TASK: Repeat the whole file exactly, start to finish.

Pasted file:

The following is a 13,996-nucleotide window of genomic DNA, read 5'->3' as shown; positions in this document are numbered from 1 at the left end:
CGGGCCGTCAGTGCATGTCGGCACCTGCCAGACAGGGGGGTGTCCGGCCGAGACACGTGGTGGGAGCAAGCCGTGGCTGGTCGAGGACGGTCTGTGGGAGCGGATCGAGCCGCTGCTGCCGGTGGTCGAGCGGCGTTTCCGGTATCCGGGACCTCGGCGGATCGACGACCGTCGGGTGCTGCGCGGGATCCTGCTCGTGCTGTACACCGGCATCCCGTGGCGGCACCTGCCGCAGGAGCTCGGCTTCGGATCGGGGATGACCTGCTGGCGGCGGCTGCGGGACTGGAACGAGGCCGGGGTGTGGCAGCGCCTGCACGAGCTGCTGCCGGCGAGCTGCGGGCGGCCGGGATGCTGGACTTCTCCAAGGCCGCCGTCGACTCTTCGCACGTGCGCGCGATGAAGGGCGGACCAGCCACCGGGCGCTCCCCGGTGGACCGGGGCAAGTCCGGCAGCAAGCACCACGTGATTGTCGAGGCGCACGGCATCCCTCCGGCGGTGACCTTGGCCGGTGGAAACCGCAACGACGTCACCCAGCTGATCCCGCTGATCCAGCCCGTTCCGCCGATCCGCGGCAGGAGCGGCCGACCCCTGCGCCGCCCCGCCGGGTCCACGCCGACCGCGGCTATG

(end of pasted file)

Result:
The following is a 13,996-nucleotide window of genomic DNA, read 5'->3' as shown; positions in this document are numbered from 1 at the left end:
CGGGCCGTCAGTGCATGTCGGCACCTGCCAGACAGGGGGGTGTCCGGCCGAGACACGTGGTGGGAGCAAGCCGTGGCTGGTCGAGGACGGTCTGTGGGAGCGGATCGAGCCGCTGCTGCCGGTGGTCGAGCGGCGTTTCCGGTATCCGGGACCTCGGCGGATCGACGACCGTCGGGTGCTGCGCGGGATCCTGCTCGTGCTGTACACCGGCATCCCGTGGCGGCACCTGCCGCAGGAGCTCGGCTTCGGATCGGGGATGACCTGCTGGCGGCGGCTGCGGGACTGGAACGAGGCCGGGGTGTGGCAGCGCCTGCACGAGCTGCTGCCGGCGAGCTGCGGGCGGCCGGGATGCTGGACTTCTCCAAGGCCGCCGTCGACTCTTCGCACGTGCGCGCGATGAAGGGCGGACCAGCCACCGGGCGCTCCCCGGTGGACCGGGGCAAGTCCGGCAGCAAGCACCACGTGATTGTCGAGGCGCACGGCATCCCTCCGGCGGTGACCTTGGCCGGTGGAAACCGCAACGACGTCACCCAGCTGATCCCGCTGATCCAGCCCGTTCCGCCGATCCGCGGCAGGAGCGGCCGACCCCTGCGCCGCCCCGCCGGGTCCACGCCGACCGCGGCTATG